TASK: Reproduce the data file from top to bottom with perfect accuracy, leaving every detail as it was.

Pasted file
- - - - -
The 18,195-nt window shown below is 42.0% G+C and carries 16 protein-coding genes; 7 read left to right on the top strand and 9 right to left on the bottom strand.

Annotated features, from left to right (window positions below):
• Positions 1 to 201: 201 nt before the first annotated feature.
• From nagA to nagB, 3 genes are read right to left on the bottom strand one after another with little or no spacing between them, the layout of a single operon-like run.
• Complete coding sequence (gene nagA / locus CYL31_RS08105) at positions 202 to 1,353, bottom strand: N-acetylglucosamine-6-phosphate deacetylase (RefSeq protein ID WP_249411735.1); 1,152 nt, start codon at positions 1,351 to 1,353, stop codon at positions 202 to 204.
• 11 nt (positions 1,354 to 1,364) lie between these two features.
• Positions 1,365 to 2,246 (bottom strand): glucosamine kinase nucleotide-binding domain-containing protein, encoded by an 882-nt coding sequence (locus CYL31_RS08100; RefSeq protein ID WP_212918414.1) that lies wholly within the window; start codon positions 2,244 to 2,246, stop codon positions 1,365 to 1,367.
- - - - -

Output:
The 18,195-nt window shown below is 42.0% G+C and carries 16 protein-coding genes; 7 read left to right on the top strand and 9 right to left on the bottom strand.

Annotated features, from left to right (window positions below):
• Positions 1 to 201: 201 nt before the first annotated feature.
• From nagA to nagB, 3 genes are read right to left on the bottom strand one after another with little or no spacing between them, the layout of a single operon-like run.
• Complete coding sequence (gene nagA / locus CYL31_RS08105) at positions 202 to 1,353, bottom strand: N-acetylglucosamine-6-phosphate deacetylase (RefSeq protein ID WP_249411735.1); 1,152 nt, start codon at positions 1,351 to 1,353, stop codon at positions 202 to 204.
• 11 nt (positions 1,354 to 1,364) lie between these two features.
• Positions 1,365 to 2,246 (bottom strand): glucosamine kinase nucleotide-binding domain-containing protein, encoded by an 882-nt coding sequence (locus CYL31_RS08100; RefSeq protein ID WP_212918414.1) that lies wholly within the window; start codon positions 2,244 to 2,246, stop codon positions 1,365 to 1,367.